Recap: Marietje's speech at the National Democratic Convention in Charlotte

Marietje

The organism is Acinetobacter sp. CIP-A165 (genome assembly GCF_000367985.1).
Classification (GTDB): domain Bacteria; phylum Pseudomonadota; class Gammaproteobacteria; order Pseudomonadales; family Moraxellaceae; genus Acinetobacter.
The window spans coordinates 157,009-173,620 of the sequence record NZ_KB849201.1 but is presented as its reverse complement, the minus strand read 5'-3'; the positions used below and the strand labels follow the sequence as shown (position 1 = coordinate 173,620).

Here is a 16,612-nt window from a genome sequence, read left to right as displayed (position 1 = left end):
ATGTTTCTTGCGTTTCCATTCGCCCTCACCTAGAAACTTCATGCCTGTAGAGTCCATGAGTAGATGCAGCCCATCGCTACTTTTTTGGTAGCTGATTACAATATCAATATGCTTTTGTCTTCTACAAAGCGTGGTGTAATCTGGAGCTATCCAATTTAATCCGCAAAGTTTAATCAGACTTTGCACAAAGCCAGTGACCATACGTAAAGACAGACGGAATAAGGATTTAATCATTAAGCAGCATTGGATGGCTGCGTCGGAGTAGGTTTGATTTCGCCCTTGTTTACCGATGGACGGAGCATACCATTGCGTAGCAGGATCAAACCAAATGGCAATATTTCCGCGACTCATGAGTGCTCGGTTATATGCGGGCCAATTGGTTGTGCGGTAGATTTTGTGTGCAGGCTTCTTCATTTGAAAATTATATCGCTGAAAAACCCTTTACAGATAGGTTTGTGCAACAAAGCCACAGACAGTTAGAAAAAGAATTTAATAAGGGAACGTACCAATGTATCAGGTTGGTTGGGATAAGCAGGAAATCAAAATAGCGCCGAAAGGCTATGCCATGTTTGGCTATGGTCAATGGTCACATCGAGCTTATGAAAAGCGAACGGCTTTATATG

National Democratic Institute, 06.09.2012 “How can we foster democracy in a hyper-connected world?” asked Dutch Member of the European Parliament Marietje Schaake. During a TED-style talk she focused on the implications of the rise of the “Internet public,” global citizens connected by new communications technology. Schaake discussed new opportunities for empowering the Internet public, while warning of weakening governments and strengthening corporations.  While the Internet has created openness, regimes and groups who fear giving up power are also using it to repress citizens. Schaake was greatly inspired by the example of Neda Agha-Soltan, killed in Iran during post-election protests in 2009. Because the world saw that Iranians could fight their fear, others came to believe anything was possible. Since then, Iran has decided the only way to control their citizens is to create a “halal” intranet, separate from the rest of the world. She listed Syria, China, Iran and Tunisia prior to the ouster of President Ben Ali as authoritarian regimes that also use online tools to repress and control, but noted that such problems are not exclusive to autocratic governments — democracies have also created their own repressive laws. Schaake was particularly concerned with the rising power of corporations. The Internet, she said, is often thought of as a public space, but is mostly owned by private corporations that are not necessarily working to further human rights. The Internet requires further legislation and regulation by governments, but at the same time governments are leaking power, both to citizens and to private companies. While she sees this development as exciting and positive for individual citizens, the lack of transparency in how corporations regulate the themselves and the Internet is worrisome. Schaake concluded that government alone cannot keep the networks open.  An “organic multi-stakeholder model” has emerged, bridging corporations, governments, NGOs and individuals to best serve the interests of the Internet public. Once we are all together, says Schaake, “we can work on true democracy.” For more thoughts from Schaake on online freedoms and the role of the Internet public, read her recent piece on the topic in the Huffington Post. Watch the entire speech below.